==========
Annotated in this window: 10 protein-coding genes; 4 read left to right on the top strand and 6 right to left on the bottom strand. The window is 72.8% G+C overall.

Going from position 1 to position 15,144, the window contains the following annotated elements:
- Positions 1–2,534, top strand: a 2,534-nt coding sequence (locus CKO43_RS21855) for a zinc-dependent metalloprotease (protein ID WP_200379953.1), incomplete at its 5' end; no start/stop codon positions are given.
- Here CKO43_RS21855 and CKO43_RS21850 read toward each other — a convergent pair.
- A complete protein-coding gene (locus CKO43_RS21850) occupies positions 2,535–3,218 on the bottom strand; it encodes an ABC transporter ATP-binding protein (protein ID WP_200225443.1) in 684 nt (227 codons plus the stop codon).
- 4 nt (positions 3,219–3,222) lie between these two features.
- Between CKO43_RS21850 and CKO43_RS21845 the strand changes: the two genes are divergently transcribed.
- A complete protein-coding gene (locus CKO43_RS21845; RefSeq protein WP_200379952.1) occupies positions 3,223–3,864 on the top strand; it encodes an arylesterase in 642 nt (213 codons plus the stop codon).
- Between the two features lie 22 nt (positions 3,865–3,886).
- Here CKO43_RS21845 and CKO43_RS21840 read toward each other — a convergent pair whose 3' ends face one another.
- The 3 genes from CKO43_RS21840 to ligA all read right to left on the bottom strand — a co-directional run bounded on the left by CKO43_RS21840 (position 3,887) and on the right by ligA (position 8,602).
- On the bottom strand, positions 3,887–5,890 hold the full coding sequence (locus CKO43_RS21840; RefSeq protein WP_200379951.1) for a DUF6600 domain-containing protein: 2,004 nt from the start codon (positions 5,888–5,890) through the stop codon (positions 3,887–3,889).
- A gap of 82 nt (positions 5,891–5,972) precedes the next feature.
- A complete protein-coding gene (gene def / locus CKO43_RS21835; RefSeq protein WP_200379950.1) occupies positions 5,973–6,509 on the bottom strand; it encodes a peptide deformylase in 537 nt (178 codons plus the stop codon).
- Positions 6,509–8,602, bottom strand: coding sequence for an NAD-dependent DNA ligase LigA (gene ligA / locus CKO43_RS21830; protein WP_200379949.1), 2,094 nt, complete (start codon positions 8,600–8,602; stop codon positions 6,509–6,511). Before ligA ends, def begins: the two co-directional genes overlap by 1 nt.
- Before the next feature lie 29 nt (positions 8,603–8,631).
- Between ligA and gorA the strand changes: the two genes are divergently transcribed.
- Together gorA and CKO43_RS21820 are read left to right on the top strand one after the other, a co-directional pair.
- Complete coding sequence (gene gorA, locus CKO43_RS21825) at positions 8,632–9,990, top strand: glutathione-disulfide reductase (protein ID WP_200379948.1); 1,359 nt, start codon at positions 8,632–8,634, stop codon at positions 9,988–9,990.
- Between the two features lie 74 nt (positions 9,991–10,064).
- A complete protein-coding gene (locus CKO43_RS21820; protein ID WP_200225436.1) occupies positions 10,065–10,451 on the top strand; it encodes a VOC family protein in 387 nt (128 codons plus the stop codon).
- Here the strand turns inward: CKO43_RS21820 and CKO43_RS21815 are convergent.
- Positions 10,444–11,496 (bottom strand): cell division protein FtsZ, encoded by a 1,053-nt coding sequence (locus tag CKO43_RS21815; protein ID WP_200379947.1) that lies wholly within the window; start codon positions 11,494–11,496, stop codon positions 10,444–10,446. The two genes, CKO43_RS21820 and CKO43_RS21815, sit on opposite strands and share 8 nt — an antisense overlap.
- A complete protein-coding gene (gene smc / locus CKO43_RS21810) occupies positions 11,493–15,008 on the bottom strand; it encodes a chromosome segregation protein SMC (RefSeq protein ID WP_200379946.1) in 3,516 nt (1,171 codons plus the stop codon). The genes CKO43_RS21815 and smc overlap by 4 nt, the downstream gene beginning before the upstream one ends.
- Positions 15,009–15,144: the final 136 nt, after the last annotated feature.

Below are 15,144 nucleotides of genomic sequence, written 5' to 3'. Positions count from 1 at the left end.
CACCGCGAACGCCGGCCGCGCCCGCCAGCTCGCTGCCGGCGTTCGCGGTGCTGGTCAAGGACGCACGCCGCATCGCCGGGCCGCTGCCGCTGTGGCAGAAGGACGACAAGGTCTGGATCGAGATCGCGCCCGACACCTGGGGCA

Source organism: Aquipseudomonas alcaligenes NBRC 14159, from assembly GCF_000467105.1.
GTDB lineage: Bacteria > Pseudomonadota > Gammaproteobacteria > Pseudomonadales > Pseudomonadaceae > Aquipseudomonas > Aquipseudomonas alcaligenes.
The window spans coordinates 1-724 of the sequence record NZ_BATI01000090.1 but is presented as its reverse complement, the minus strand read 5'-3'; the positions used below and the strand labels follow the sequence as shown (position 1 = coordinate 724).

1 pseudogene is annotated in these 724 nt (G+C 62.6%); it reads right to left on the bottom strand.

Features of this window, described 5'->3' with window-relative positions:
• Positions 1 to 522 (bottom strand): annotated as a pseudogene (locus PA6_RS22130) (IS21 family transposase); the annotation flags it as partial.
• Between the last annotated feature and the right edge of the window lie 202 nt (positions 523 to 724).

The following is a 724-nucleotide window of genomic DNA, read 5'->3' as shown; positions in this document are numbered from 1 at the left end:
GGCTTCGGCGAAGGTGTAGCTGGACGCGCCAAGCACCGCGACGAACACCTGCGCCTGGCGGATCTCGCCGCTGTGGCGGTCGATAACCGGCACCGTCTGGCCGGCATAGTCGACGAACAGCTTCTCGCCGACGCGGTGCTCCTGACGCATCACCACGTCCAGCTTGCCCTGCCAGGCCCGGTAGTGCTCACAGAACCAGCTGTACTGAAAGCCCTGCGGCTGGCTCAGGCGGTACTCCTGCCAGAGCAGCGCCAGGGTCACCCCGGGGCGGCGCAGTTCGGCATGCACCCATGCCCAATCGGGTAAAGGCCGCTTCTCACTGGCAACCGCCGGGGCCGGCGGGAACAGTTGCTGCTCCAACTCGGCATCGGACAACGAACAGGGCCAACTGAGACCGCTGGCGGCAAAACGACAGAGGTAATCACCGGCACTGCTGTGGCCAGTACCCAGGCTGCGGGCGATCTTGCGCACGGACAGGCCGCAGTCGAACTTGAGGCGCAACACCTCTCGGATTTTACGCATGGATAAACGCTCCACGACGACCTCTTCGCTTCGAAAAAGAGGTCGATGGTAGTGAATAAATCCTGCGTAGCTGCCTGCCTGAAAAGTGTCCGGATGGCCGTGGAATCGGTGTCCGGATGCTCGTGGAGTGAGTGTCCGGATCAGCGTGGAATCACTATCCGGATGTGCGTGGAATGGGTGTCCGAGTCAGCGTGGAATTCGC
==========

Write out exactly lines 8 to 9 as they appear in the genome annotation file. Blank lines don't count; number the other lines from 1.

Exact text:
- A complete protein-coding gene (locus CKO43_RS21845; RefSeq protein WP_200379952.1) occupies positions 3,223–3,864 on the top strand; it encodes an arylesterase in 642 nt (213 codons plus the stop codon).
- Between the two features lie 22 nt (positions 3,865–3,886).